While growing up a high school wrestler in Pennsylvania, there were very few iconic films pertaining to my main sport. The most notable, thanks to a cameo by a very young pop star on the rise named Madonna, was the cult classic Vision Quest. Despite the nostalgic connection I have with the film, it's inevitable that the 80s movie fails to resonate with today's generation. In comes director Thomas McCarthy's latest release, Win Win. To be fair to the writer/director, Win Win is NOT a movie about wrestling. In fact, at a brief Q & A with McCarthy, he emphatically protested that Win Win is a movie about family. Although the film's back story focuses heavily on the sport, there's something far more real and authentic behind the feature.
Win Win follows Mike (played by Giamatti) and Jackie (played by Ryan) Flaherty, a suburban couple living in northern New Jersey. Mike is a lawyer with his own practice, yet it's on the decline. When a client of his, Leo Poplar (played by Burt Young), is ruled incapacitated by a judge, Mike takes on the responsibility of being his legal guardian. Along with the title, Mike gets a monthly $1,500 check to help keep his family afloat. While taking care of business at Mr. Poplar's house, Mike runs in to Kyle Timmons, a young boy who claims to be Leo's grandson. Ultimately, Mike welcomes the troubled teen into his home and discovers they can both learn a great deal from each other.
After seeing the trailer for Win Win during it's Sundance premier and reading glaring review after glaring review, I was more than eager to see the film. In fact, my anticipation was so high for Win Win, that it inevitably failed to reach my expectations. That being said, it's still a very good movie that deserves quite some recognition. Win Win is a charming script filled with as much comedy as there is drama. McCarthy always manages to creatively develop his characters through a strong set of dialogue. Unlike many bland films of late, the writer/director also realistically portrays a suburban atmosphere.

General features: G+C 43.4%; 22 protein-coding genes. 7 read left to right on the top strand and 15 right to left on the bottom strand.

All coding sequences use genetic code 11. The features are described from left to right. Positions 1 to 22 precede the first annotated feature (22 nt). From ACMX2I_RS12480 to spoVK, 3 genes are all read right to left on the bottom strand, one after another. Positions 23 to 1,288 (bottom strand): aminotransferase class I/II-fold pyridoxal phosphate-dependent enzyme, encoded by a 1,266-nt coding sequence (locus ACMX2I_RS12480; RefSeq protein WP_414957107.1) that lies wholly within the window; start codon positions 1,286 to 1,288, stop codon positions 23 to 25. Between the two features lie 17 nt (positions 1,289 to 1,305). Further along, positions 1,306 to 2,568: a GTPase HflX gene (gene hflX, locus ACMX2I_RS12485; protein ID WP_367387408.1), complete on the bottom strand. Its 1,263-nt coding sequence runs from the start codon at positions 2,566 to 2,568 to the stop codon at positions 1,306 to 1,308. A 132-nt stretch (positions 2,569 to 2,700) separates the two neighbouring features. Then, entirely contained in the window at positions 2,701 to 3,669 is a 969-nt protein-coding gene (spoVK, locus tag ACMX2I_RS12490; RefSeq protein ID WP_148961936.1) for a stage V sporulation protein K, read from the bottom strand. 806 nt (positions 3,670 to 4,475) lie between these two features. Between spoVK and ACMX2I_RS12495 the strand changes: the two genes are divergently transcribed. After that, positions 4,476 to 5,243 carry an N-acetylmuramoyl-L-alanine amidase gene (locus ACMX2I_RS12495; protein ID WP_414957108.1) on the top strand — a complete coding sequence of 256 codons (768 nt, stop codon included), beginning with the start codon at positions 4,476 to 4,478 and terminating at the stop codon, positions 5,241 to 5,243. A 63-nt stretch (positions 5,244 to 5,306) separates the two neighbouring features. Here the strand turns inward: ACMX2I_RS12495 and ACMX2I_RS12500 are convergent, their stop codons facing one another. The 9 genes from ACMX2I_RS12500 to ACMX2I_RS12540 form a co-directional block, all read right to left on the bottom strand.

Not only did McCarthy do a standout job, but the entire cast was chosen perfectly. Everyone from Golden Globe winner Paul Giamatti down to first time actor Alex Shaffer (who played Kyle Timmons). Each character, no matter how big or small of a role, delivered brilliantly. Bobby Cannavale was especially excellent. As a best friend and assistant coach to Mike Flaherty (Giamatti), Cannavale's superb comedic delivery kept the mood of the film just right.
Despite all of the wonderful aspects of Win Win, the movie does contain a slight drag. But all in all there wasn't much to criticize with the film. It never tried too hard to be something special. The true beauty of the movie lies in its genuine tone. Think The Blind Side without overly animated characters. There's plenty to appreciate here, and I definitely recommend checking out Win Win.